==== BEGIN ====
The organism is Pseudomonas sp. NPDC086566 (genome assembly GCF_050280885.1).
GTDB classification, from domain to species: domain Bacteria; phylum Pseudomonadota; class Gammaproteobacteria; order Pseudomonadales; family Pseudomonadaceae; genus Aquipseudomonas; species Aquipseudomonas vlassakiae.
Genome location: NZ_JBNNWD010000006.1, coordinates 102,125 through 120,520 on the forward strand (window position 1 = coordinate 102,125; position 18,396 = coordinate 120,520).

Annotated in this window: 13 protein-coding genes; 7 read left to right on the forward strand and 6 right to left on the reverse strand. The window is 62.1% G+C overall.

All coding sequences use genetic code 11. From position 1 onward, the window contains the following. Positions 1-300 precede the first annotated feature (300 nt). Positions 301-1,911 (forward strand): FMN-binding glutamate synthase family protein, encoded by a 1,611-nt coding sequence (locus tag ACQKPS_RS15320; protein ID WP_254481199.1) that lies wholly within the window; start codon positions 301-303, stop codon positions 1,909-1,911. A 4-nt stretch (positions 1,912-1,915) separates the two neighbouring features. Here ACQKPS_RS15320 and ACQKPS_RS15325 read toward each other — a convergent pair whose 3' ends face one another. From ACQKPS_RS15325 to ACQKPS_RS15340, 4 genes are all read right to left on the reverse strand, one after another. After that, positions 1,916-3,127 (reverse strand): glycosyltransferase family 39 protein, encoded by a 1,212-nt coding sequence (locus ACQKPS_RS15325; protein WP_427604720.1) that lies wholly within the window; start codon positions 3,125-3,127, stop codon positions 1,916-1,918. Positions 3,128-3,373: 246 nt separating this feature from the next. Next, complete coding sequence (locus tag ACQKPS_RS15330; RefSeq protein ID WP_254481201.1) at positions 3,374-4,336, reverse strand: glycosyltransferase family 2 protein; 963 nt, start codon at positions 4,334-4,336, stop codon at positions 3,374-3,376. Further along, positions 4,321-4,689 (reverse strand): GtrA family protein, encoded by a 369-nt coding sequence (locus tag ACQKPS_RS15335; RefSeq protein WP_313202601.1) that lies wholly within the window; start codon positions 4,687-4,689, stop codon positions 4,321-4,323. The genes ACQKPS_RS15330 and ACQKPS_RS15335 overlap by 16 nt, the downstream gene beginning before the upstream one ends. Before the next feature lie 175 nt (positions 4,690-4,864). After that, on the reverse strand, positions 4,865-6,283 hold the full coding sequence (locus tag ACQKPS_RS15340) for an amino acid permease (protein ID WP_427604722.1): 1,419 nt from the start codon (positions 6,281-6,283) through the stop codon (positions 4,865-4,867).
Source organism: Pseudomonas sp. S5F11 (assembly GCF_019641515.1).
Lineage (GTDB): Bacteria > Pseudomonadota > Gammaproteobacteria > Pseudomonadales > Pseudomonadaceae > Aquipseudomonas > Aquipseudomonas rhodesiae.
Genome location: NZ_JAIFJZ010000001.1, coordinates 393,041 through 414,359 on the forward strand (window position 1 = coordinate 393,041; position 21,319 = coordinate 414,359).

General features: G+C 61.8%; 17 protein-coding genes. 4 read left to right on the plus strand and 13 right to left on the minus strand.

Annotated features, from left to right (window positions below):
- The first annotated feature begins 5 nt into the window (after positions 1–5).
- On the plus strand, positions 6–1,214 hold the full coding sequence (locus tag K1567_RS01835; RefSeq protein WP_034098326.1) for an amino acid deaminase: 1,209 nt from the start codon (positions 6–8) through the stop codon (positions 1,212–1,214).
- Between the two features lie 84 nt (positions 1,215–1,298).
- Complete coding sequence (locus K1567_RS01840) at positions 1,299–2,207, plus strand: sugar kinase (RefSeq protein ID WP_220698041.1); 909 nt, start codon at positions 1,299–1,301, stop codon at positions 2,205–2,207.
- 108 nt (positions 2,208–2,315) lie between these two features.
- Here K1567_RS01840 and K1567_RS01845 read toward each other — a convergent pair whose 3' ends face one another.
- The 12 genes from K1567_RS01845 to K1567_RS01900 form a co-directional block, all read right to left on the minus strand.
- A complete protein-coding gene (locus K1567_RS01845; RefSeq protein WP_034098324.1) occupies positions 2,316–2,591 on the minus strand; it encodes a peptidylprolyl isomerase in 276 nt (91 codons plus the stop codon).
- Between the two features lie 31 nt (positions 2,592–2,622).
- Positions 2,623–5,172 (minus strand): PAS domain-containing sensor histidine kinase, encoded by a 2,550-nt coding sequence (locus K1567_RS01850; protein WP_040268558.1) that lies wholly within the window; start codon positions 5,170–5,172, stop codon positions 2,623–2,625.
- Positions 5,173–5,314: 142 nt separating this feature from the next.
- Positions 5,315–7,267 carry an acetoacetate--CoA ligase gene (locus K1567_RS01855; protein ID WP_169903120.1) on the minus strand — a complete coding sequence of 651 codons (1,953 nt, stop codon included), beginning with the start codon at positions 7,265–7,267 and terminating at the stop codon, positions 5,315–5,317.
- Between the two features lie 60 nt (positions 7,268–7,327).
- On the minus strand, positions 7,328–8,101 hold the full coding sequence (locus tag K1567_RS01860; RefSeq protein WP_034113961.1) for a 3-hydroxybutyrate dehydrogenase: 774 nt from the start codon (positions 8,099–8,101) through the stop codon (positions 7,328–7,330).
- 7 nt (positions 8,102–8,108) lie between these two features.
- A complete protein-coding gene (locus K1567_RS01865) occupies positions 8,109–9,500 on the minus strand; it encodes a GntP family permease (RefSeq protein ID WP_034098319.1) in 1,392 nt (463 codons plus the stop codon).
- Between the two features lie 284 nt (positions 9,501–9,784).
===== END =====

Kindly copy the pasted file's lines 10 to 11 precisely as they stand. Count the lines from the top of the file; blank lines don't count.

Annotated features, from left to right (window positions below):
- The first annotated feature begins 5 nt into the window (after positions 1–5).